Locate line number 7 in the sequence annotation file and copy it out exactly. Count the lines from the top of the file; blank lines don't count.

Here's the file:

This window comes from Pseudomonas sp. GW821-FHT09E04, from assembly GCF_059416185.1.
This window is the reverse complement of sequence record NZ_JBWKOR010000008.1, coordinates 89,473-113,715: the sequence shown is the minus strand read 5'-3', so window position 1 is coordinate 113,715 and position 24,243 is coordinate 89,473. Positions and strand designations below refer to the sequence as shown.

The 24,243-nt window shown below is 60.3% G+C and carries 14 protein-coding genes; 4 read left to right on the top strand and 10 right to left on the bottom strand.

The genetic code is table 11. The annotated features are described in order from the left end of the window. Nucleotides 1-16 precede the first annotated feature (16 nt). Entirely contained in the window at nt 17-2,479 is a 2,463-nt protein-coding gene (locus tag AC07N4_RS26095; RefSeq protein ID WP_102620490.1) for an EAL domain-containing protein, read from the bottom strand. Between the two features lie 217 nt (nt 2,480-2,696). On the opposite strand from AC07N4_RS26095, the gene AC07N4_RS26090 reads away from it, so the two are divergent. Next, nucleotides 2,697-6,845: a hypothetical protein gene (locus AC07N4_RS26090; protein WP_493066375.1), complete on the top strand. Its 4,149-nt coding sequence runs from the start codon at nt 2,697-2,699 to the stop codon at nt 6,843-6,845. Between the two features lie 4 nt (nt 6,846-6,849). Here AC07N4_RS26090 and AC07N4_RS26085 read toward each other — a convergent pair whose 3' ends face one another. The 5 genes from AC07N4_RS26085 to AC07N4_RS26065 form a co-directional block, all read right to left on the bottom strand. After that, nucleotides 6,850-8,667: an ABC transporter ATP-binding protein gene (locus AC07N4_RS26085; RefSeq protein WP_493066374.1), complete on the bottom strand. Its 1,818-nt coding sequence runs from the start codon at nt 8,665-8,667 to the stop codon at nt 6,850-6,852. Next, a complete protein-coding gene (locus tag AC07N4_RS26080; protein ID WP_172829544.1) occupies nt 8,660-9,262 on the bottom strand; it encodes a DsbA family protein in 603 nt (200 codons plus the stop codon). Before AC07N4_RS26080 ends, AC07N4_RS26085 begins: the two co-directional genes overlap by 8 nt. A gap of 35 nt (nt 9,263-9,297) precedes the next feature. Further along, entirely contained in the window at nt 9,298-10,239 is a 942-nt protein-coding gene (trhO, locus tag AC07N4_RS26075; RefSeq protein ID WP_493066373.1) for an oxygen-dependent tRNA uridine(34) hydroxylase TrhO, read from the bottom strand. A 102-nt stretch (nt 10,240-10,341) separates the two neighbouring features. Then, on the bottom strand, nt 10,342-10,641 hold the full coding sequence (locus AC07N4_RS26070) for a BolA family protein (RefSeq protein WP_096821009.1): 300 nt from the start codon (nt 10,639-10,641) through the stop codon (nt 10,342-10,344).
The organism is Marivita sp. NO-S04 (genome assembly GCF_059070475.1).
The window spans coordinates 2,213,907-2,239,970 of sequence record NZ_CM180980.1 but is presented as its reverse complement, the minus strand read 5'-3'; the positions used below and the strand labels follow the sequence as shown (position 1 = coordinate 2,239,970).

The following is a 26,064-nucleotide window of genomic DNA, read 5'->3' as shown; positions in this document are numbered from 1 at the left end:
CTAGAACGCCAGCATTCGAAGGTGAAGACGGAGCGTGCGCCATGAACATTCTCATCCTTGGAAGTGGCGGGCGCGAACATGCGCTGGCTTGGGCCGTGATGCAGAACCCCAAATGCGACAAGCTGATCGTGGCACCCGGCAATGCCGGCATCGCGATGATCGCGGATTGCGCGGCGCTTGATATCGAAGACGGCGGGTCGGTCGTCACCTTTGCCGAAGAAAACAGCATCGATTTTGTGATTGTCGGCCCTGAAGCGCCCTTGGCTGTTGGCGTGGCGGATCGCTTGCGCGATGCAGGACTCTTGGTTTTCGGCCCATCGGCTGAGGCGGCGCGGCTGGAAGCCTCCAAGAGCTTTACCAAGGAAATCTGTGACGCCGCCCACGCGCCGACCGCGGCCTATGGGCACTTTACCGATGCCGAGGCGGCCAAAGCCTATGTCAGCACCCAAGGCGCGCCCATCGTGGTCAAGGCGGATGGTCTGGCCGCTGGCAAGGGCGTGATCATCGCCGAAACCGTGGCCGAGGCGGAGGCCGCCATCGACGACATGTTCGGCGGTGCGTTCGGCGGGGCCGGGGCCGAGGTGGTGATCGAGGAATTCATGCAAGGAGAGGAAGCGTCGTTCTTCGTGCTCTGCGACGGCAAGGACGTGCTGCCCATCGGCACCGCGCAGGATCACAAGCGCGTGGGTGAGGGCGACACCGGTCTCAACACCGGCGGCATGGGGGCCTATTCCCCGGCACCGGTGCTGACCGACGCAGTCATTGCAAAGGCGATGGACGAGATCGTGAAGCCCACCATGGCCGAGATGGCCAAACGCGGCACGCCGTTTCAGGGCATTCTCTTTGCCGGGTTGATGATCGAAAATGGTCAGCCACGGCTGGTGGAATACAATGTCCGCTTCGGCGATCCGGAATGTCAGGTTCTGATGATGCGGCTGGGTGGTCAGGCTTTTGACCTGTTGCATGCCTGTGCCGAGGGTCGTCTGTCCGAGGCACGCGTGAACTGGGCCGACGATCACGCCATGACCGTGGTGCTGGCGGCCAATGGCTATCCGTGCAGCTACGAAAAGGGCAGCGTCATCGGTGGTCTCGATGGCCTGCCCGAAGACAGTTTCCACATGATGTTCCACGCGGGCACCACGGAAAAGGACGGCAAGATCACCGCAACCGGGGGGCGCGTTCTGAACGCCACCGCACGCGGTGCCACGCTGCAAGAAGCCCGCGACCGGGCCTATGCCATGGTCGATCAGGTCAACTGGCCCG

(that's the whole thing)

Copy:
The following is a 26,064-nucleotide window of genomic DNA, read 5'->3' as shown; positions in this document are numbered from 1 at the left end: